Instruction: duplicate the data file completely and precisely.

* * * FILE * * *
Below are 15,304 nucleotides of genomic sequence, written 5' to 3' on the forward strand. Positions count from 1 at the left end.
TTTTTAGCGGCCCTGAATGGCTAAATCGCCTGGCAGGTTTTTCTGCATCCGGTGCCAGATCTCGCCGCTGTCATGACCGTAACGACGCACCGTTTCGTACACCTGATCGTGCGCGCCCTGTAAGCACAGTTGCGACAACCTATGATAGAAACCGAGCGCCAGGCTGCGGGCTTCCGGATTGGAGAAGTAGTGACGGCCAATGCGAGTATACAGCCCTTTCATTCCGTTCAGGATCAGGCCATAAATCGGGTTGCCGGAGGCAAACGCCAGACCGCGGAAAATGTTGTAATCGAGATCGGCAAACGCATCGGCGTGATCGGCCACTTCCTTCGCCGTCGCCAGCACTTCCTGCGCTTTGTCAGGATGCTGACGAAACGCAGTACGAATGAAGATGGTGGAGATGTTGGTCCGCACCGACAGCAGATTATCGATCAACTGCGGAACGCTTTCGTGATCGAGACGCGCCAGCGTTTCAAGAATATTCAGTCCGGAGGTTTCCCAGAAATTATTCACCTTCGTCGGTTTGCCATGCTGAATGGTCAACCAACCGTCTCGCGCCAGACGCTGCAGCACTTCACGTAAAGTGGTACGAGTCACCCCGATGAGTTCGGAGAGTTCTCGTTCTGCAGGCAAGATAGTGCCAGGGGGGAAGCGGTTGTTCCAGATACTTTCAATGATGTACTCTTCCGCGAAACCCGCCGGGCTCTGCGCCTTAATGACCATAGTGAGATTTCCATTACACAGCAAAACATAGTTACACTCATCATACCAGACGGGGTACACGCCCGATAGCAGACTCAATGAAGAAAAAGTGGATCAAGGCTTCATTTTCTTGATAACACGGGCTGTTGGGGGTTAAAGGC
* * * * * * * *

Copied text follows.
Below are 15,304 nucleotides of genomic sequence, written 5' to 3' on the forward strand. Positions count from 1 at the left end.
TTTTTAGCGGCCCTGAATGGCTAAATCGCCTGGCAGGTTTTTCTGCATCCGGTGCCAGATCTCGCCGCTGTCATGACCGTAACGACGCACCGTTTCGTACACCTGATCGTGCGCGCCCTGTAAGCACAGTTGCGACAACCTATGATAGAAACCGAGCGCCAGGCTGCGGGCTTCCGGATTGGAGAAGTAGTGACGGCCAATGCGAGTATACAGCCCTTTCATTCCGTTCAGGATCAGGCCATAAATCGGGTTGCCGGAGGCAAACGCCAGACCGCGGAAAATGTTGTAATCGAGATCGGCAAACGCATCGGCGTGATCGGCCACTTCCTTCGCCGTCGCCAGCACTTCCTGCGCTTTGTCAGGATGCTGACGAAACGCAGTACGAATGAAGATGGTGGAGATGTTGGTCCGCACCGACAGCAGATTATCGATCAACTGCGGAACGCTTTCGTGATCGAGACGCGCCAGCGTTTCAAGAATATTCAGTCCGGAGGTTTCCCAGAAATTATTCACCTTCGTCGGTTTGCCATGCTGAATGGTCAACCAACCGTCTCGCGCCAGACGCTGCAGCACTTCACGTAAAGTGGTACGAGTCACCCCGATGAGTTCGGAGAGTTCTCGTTCTGCAGGCAAGATAGTGCCAGGGGGGAAGCGGTTGTTCCAGATACTTTCAATGATGTACTCTTCCGCGAAACCCGCCGGGCTCTGCGCCTTAATGACCATAGTGAGATTTCCATTACACAGCAAAACATAGTTACACTCATCATACCAGACGGGGTACACGCCCGATAGCAGACTCAATGAAGAAAAAGTGGATCAAGGCTTCATTTTCTTGATAACACGGGCTGTTGGGGGTTAAAGGC